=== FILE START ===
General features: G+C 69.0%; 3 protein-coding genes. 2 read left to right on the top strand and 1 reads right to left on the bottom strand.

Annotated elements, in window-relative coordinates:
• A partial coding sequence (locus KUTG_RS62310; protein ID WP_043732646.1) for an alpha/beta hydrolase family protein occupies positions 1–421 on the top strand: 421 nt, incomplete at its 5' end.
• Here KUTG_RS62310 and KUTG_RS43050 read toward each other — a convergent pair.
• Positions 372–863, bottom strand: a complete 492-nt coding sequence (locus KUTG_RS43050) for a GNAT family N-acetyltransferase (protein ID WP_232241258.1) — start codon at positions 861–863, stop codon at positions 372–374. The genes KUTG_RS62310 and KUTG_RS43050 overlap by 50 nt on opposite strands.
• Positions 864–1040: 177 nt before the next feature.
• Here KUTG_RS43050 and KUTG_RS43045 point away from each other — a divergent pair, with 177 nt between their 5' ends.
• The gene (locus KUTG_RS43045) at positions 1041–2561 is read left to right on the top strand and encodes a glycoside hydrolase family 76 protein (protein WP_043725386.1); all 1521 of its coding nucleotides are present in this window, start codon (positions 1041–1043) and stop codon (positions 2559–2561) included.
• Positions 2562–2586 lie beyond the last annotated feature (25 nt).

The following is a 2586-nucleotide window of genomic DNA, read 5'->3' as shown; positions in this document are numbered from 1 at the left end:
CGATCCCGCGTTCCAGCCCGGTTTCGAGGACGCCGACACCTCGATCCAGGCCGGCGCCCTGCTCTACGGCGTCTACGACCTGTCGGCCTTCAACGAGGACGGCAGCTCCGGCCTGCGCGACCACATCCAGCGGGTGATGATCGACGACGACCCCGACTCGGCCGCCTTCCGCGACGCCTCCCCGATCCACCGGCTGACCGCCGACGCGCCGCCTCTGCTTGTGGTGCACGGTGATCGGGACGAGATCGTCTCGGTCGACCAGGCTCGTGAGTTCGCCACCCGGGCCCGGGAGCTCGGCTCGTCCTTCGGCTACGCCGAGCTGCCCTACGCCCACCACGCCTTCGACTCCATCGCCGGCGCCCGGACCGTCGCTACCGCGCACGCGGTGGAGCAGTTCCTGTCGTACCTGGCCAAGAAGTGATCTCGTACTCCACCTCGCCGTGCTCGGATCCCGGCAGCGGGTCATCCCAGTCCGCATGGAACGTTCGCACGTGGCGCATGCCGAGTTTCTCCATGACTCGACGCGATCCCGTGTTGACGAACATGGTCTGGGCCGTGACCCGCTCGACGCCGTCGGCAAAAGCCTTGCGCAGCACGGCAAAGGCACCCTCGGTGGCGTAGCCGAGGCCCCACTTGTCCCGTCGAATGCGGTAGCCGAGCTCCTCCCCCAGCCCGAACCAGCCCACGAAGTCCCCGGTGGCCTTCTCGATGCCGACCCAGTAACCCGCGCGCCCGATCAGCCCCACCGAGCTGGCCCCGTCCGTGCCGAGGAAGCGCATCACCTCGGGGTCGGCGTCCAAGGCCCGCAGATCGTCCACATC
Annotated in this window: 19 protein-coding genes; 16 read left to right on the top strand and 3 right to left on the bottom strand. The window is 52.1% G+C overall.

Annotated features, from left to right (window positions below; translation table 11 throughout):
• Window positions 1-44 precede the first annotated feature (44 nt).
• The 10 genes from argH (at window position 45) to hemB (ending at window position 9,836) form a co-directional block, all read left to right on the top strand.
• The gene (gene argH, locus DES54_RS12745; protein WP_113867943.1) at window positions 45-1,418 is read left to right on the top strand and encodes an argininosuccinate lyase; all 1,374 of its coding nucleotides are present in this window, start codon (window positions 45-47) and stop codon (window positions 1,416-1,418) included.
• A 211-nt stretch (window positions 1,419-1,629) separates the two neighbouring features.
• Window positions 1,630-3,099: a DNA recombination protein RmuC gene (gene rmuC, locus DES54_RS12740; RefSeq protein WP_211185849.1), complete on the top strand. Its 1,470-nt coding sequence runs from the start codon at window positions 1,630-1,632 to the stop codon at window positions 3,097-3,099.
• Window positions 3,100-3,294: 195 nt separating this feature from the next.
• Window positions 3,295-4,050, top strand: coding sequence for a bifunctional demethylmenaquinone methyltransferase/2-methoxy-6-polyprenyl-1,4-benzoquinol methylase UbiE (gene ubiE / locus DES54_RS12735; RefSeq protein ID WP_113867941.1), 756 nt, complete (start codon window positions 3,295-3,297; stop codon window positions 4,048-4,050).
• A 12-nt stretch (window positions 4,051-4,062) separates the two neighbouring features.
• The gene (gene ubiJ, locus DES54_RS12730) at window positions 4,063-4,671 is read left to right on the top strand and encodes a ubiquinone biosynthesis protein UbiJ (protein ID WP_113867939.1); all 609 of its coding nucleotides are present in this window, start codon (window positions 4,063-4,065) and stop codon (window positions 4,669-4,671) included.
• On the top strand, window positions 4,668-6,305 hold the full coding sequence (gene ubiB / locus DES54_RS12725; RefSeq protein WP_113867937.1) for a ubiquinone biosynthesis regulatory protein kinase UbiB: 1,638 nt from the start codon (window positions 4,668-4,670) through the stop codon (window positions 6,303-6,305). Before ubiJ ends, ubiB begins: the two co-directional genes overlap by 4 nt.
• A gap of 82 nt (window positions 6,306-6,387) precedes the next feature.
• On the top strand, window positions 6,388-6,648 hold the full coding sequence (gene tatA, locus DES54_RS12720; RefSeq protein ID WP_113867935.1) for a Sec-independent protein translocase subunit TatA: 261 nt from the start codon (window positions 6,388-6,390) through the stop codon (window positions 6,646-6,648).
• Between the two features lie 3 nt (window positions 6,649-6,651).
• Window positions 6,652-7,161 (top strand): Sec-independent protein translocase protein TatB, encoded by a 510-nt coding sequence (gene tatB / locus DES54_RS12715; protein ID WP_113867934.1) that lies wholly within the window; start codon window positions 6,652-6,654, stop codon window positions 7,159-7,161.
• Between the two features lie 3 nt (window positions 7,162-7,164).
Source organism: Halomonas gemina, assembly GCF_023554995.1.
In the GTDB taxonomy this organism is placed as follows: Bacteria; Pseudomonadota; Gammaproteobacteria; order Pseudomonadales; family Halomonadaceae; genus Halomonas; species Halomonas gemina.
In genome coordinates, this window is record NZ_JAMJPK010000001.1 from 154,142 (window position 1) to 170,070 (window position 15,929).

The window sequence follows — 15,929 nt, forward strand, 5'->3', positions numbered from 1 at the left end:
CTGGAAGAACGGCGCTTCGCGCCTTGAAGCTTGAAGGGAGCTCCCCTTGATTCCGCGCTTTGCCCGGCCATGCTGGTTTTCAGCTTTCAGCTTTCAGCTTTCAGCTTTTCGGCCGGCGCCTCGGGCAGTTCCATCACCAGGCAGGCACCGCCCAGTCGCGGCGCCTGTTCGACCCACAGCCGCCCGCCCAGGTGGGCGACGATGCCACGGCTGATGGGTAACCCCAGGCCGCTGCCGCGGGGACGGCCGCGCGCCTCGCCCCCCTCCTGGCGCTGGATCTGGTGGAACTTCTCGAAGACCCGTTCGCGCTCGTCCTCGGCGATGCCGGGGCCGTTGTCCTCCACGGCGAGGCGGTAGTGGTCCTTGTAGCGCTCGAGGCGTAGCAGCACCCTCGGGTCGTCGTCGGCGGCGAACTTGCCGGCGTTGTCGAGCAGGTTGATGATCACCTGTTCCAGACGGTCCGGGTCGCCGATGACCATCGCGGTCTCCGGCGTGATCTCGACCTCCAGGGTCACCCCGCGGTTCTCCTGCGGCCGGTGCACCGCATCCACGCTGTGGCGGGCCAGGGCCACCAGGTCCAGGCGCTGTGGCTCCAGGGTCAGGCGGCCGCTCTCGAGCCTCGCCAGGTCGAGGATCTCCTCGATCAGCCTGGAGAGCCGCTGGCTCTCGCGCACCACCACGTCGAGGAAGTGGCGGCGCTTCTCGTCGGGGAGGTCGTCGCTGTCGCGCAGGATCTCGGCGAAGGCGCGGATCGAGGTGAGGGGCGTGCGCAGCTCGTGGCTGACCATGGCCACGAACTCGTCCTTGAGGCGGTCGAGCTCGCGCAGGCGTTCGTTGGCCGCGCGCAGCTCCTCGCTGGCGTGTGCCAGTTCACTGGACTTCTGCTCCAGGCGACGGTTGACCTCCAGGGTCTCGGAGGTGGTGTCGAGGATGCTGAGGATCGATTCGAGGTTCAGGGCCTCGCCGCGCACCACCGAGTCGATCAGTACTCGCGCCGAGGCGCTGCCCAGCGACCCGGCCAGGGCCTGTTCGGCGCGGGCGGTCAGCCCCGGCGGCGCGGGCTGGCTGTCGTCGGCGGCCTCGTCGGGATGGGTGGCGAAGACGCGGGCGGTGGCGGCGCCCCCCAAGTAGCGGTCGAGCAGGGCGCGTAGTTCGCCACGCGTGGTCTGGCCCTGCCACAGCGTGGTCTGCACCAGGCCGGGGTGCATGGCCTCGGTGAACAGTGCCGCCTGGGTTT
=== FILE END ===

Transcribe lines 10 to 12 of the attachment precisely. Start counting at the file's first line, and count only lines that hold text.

The following is a 2586-nucleotide window of genomic DNA, read 5'->3' as shown; positions in this document are numbered from 1 at the left end:
CGATCCCGCGTTCCAGCCCGGTTTCGAGGACGCCGACACCTCGATCCAGGCCGGCGCCCTGCTCTACGGCGTCTACGACCTGTCGGCCTTCAACGAGGACGGCAGCTCCGGCCTGCGCGACCACATCCAGCGGGTGATGATCGACGACGACCCCGACTCGGCCGCCTTCCGCGACGCCTCCCCGATCCACCGGCTGACCGCCGACGCGCCGCCTCTGCTTGTGGTGCACGGTGATCGGGACGAGATCGTCTCGGTCGACCAGGCTCGTGAGTTCGCCACCCGGGCCCGGGAGCTCGGCTCGTCCTTCGGCTACGCCGAGCTGCCCTACGCCCACCACGCCTTCGACTCCATCGCCGGCGCCCGGACCGTCGCTACCGCGCACGCGGTGGAGCAGTTCCTGTCGTACCTGGCCAAGAAGTGATCTCGTACTCCACCTCGCCGTGCTCGGATCCCGGCAGCGGGTCATCCCAGTCCGCATGGAACGTTCGCACGTGGCGCATGCCGAGTTTCTCCATGACTCGACGCGATCCCGTGTTGACGAACATGGTCTGGGCCGTGACCCGCTCGACGCCGTCGGCAAAAGCCTTGCGCAGCACGGCAAAGGCACCCTCGGTGGCGTAGCCGAGGCCCCACTTGTCCCGTCGAATGCGGTAGCCGAGCTCCTCCCCCAGCCCGAACCAGCCCACGAAGTCCCCGGTGGCCTTCTCGATGCCGACCCAGTAACCCGCGCGCCCGATCAGCCCCACCGAGCTGGCCCCGTCCGTGCCGAGGAAGCGCATCACCTCGGGGTCGGCGTCCAAGGCCCGCAGATCGTCCACATC
Annotated in this window: 19 protein-coding genes; 16 read left to right on the top strand and 3 right to left on the bottom strand. The window is 52.1% G+C overall.